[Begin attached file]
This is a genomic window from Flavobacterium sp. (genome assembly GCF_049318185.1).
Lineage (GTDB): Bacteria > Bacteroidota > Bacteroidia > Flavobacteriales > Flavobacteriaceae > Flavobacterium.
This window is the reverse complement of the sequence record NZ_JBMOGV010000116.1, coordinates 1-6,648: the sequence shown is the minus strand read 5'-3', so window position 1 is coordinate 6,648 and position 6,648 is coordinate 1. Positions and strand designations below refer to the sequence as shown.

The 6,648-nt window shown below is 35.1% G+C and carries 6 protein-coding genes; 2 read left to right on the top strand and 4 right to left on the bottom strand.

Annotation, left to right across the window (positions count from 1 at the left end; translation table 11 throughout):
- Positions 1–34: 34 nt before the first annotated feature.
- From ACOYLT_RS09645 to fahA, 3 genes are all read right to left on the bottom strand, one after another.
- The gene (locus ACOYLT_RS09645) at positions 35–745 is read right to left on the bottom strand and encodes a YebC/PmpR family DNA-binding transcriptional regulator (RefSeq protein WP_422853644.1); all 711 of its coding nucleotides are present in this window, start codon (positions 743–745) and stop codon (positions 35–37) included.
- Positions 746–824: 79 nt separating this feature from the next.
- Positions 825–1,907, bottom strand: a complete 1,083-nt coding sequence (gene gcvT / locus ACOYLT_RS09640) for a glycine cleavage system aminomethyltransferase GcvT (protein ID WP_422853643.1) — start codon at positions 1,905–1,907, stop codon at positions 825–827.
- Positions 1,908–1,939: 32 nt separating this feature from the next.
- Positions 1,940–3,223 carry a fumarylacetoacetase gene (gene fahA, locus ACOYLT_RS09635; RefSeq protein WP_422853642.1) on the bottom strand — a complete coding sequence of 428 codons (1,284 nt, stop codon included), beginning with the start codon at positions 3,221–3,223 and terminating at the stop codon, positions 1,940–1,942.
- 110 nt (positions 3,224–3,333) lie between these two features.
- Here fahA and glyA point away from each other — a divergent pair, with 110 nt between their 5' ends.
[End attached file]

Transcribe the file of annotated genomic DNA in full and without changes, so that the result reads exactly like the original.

This is a genomic window from Flavobacterium sp. (genome assembly GCF_049318185.1).
Lineage (GTDB): Bacteria > Bacteroidota > Bacteroidia > Flavobacteriales > Flavobacteriaceae > Flavobacterium.
This window is the reverse complement of the sequence record NZ_JBMOGV010000116.1, coordinates 1-6,648: the sequence shown is the minus strand read 5'-3', so window position 1 is coordinate 6,648 and position 6,648 is coordinate 1. Positions and strand designations below refer to the sequence as shown.

The 6,648-nt window shown below is 35.1% G+C and carries 6 protein-coding genes; 2 read left to right on the top strand and 4 right to left on the bottom strand.

Annotation, left to right across the window (positions count from 1 at the left end; translation table 11 throughout):
- Positions 1–34: 34 nt before the first annotated feature.
- From ACOYLT_RS09645 to fahA, 3 genes are all read right to left on the bottom strand, one after another.
- The gene (locus ACOYLT_RS09645) at positions 35–745 is read right to left on the bottom strand and encodes a YebC/PmpR family DNA-binding transcriptional regulator (RefSeq protein WP_422853644.1); all 711 of its coding nucleotides are present in this window, start codon (positions 743–745) and stop codon (positions 35–37) included.
- Positions 746–824: 79 nt separating this feature from the next.
- Positions 825–1,907, bottom strand: a complete 1,083-nt coding sequence (gene gcvT / locus ACOYLT_RS09640) for a glycine cleavage system aminomethyltransferase GcvT (protein ID WP_422853643.1) — start codon at positions 1,905–1,907, stop codon at positions 825–827.
- Positions 1,908–1,939: 32 nt separating this feature from the next.
- Positions 1,940–3,223 carry a fumarylacetoacetase gene (gene fahA, locus ACOYLT_RS09635; RefSeq protein WP_422853642.1) on the bottom strand — a complete coding sequence of 428 codons (1,284 nt, stop codon included), beginning with the start codon at positions 3,221–3,223 and terminating at the stop codon, positions 1,940–1,942.
- 110 nt (positions 3,224–3,333) lie between these two features.
- Here fahA and glyA point away from each other — a divergent pair, with 110 nt between their 5' ends.